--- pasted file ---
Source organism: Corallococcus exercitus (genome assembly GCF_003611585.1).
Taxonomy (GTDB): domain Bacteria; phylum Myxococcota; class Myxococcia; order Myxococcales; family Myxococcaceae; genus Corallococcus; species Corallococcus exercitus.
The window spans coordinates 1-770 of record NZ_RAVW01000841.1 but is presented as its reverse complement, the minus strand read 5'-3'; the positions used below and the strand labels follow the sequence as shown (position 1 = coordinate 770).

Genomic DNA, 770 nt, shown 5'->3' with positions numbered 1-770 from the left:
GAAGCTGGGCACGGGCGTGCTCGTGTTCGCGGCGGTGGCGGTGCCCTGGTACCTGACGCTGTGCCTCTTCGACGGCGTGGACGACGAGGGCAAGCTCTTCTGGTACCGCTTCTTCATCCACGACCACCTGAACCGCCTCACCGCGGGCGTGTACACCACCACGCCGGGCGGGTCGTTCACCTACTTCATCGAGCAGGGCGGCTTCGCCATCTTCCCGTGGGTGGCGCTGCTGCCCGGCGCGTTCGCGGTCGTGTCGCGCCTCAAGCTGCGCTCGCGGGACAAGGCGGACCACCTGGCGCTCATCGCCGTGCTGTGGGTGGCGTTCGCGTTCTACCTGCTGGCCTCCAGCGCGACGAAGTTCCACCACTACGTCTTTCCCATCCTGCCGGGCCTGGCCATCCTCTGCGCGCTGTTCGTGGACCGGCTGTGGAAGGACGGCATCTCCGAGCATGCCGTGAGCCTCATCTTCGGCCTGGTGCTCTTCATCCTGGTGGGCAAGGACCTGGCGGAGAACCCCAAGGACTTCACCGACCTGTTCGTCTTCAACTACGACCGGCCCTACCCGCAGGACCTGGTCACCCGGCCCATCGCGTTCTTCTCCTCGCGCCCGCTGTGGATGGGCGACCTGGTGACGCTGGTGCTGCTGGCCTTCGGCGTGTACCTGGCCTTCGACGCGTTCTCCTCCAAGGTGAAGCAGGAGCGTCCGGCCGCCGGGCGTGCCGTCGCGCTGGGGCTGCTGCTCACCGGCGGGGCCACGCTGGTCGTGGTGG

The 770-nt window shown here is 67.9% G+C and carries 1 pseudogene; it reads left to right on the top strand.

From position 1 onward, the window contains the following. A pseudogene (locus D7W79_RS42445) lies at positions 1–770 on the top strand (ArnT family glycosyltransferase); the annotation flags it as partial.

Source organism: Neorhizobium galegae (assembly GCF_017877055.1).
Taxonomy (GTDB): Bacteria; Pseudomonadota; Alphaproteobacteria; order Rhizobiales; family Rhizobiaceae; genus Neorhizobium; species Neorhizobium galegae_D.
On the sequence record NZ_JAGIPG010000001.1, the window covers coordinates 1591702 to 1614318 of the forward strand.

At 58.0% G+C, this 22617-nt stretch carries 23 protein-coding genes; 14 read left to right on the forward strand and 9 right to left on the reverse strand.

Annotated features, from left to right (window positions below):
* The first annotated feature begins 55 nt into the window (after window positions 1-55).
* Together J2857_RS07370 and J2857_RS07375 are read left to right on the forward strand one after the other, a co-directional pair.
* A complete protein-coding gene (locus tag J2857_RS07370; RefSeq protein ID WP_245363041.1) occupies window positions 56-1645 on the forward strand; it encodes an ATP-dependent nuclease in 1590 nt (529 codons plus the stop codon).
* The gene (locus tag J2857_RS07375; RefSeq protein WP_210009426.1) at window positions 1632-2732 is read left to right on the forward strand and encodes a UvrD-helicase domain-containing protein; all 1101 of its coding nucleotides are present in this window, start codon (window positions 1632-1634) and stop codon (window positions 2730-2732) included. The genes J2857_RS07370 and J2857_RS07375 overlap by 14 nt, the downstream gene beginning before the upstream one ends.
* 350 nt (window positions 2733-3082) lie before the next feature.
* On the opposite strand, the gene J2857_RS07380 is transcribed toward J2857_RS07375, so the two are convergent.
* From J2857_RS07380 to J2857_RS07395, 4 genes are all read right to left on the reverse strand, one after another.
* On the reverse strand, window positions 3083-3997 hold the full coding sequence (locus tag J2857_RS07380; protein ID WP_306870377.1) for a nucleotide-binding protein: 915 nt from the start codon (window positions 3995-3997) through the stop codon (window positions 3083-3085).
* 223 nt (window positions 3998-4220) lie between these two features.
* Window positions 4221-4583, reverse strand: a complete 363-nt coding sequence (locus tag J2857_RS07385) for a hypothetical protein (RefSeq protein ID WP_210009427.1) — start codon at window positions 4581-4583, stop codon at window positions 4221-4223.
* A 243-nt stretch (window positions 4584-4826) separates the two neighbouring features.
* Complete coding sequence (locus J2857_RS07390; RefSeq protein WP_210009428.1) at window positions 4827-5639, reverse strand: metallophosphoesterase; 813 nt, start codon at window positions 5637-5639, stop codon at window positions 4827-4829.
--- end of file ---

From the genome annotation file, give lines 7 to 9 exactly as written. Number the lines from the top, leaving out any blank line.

From position 1 onward, the window contains the following. A pseudogene (locus D7W79_RS42445) lies at positions 1–770 on the top strand (ArnT family glycosyltransferase); the annotation flags it as partial.

Source organism: Neorhizobium galegae (assembly GCF_017877055.1).
Taxonomy (GTDB): Bacteria; Pseudomonadota; Alphaproteobacteria; order Rhizobiales; family Rhizobiaceae; genus Neorhizobium; species Neorhizobium galegae_D.